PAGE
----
[The Red Squad] were always coming by and photographing us coming in and out of the building. There were stores that were threatened for just carrying the paper. A cop would come in and say that they shouldn’t be carrying that. Especially more mainstream businesses. Because here’s the thing, it’s one thing for a place like a head shop or a radical bookstore to carry it, but there were mainstream bookstores that carried it too. That was back in the era when there were little neighborhood bookstores in a lot of places – stores that economically don’t exist at this point in time – who were told not to carry it.
There was also one main distribution company in Chicago, Chas A. Levy. Levy was the company that delivered newspaper and magazines to Walgreen’s, supermarkets and similar locations. We could never get them to carry The Seed. They would sign up places to these exclusive contracts. We knew we weren’t going to get into Walgreens, but they would start to sign up these little neighborhood drugstores that had their own magazine rack. It purportedly got to the point where if you owned a drug store and wanted to carry Time, Newsweek, Look, or Sports Illustrated, and they saw that over in the corner there was a stack of The Seed, some store owners claimed that they were told that they might be in violation of the exclusive distribution contract.
SM/AV Police were also cracking down heavily on The Seed street sellers in the early 70s. How often did people get arrested for selling the paper?
BF We had tons of instances where we’d have to collect bail money for someone.
SM/AV What would they be charged with?
BF Loitering, disorderly conduct and so on. At one point, the ACLU sued the city on behalf of some of the sellers. In fact, they won the case. To a certain extent, after that, some cops backed off. But the individual cops would sometimes just ignore that. It’s like everything else. You have to have money to hire lawyers every time. You couldn’t in that era always call up the ACLU and bother them about this because they were doing a lot of different stuff. They were involved in that big battle over the police spying and stuff. And that was an era where people were getting shot and killed.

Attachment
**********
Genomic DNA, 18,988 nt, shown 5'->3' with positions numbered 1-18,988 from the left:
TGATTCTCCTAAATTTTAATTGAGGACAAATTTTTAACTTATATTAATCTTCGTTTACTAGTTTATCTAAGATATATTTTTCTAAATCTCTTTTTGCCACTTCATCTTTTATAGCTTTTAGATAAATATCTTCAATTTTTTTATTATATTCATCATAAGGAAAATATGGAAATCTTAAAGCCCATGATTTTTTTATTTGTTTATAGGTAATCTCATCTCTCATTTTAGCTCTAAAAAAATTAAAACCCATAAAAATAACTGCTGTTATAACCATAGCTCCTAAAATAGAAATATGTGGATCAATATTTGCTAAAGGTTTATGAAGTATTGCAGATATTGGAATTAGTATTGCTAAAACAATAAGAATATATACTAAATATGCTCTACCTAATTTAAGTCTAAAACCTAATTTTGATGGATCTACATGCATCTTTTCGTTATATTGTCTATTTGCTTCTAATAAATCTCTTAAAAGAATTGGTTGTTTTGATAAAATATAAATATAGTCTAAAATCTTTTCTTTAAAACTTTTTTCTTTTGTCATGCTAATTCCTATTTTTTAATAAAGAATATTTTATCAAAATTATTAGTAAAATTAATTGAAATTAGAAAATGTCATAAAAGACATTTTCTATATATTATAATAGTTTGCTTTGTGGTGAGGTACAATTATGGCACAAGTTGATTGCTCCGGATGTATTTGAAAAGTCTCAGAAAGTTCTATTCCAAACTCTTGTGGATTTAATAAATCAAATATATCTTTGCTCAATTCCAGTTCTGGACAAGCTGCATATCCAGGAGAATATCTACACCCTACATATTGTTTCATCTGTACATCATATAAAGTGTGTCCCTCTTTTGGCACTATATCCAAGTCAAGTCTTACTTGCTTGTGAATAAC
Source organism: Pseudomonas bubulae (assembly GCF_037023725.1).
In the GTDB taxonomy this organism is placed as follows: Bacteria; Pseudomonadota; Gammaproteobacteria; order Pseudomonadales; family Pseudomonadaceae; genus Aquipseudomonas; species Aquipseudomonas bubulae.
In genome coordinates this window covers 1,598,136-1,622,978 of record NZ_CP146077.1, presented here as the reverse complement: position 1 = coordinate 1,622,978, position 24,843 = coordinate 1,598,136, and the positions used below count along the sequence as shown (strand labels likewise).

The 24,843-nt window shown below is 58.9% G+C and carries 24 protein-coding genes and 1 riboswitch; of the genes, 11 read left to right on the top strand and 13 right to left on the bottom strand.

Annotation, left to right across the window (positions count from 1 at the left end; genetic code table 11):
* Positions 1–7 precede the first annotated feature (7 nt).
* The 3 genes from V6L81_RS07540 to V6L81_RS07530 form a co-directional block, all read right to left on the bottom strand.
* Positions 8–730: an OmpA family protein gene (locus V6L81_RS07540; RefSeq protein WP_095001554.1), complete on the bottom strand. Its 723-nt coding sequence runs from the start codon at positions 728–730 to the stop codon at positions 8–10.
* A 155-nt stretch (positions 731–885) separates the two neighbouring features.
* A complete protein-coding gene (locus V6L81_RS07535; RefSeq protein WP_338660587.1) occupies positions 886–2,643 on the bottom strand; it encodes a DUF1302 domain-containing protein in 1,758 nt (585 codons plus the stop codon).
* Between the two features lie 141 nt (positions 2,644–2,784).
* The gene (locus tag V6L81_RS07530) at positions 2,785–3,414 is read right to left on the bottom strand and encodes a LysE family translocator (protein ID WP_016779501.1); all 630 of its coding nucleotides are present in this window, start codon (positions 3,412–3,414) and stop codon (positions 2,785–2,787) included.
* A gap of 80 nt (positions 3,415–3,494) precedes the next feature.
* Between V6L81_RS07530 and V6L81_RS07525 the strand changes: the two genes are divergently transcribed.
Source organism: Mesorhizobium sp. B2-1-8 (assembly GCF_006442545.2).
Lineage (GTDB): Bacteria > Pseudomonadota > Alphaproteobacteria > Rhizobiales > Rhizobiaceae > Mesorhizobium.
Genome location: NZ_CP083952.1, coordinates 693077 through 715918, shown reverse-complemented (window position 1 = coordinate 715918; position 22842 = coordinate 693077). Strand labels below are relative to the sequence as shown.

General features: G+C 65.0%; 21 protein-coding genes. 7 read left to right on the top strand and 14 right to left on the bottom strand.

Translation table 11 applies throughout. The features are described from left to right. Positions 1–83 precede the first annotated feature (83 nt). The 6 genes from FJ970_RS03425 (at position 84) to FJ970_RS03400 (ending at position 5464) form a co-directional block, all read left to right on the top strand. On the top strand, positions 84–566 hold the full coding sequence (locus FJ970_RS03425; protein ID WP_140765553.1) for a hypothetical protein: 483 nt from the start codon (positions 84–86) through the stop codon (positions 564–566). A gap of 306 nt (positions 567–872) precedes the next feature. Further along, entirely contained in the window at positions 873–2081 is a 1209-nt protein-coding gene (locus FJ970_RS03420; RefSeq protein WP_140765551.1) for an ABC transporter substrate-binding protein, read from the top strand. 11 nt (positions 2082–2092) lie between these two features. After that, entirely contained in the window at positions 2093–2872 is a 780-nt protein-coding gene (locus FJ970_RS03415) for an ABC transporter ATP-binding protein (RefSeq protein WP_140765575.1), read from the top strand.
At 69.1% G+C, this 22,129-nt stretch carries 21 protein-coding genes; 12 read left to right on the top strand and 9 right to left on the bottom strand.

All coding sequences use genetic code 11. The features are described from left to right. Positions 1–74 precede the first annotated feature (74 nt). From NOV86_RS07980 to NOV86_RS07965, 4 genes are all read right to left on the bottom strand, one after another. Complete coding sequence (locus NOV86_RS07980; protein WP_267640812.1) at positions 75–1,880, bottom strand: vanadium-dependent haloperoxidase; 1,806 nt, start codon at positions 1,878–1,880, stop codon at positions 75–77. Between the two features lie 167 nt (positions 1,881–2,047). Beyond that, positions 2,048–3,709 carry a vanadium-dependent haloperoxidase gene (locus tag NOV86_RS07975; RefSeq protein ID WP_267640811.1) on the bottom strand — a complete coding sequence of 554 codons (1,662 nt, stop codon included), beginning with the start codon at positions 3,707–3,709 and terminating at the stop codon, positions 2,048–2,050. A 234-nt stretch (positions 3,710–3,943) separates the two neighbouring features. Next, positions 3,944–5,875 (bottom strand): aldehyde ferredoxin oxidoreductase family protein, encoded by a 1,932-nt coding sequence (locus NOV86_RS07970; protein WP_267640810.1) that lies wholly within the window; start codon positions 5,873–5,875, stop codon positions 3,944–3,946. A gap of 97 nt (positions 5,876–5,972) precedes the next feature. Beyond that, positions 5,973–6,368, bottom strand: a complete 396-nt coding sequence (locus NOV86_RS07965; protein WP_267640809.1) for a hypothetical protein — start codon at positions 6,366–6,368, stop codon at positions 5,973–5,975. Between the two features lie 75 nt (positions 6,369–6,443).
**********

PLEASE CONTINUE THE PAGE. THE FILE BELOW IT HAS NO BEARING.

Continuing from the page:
[As a result of the ACLU case] it’s still a principal that you can sell a newspaper on the streets of Chicago. In fact, Streetwise, the homeless newspaper still relies on precedent that goes all the way back to that. You don’t have to be the Trib or the Sun-Times to sell a paper on the street. That’s why all these other free papers can stick a box on the streets.
SM/AV What do you think led to the demise of The Seed and the underground press more generally?
BF One thing was economics, plainly. Printing got more expensive. Circulation of the paper got more difficult. It got more expensive to live. You no longer could find a house for 10 people to rent for $400 dollars a month. People needed more substantial jobs to survive after the mid-70s. There was also a good deal of co-optation by the mainstream media. The mainstream media would hire veterans of the underground press to write hipper rock criticism to try to appeal to a younger audience.
SM/AV What do you think the current crop of student activists and members of the left can learn from the experience of The Seed?
BF Audacity. The ability to try and do things yourself. To not always seek established channels for what you’re doing. The truth of the matter is that we need this kind of media. Now, a lot of what can be done with media today can be done on the Web, not in print. And that’s an advantage that people have today—we used to actually have to try and gather some money somehow to physically put the thing out. Now, the reality is that it by comparison costs almost nothing, but you still need people dedicated to investigating the same kind of things, and to writing articles, and to go talk to people. I think that there’s not enough of that. One of the interesting experiences with that is the Indymedia movement. There are some very positive things about it, along with some aspects that show a need for improvement in exercising a bit more directly an editorial process. A somewhat unedited discussion forum can be good, as is the ability to get news posted quickly. But there’s also a role for people who are going to act like professional journalists and attempt to direct the focus of a forum to important issues through the exercise of judgment. ◊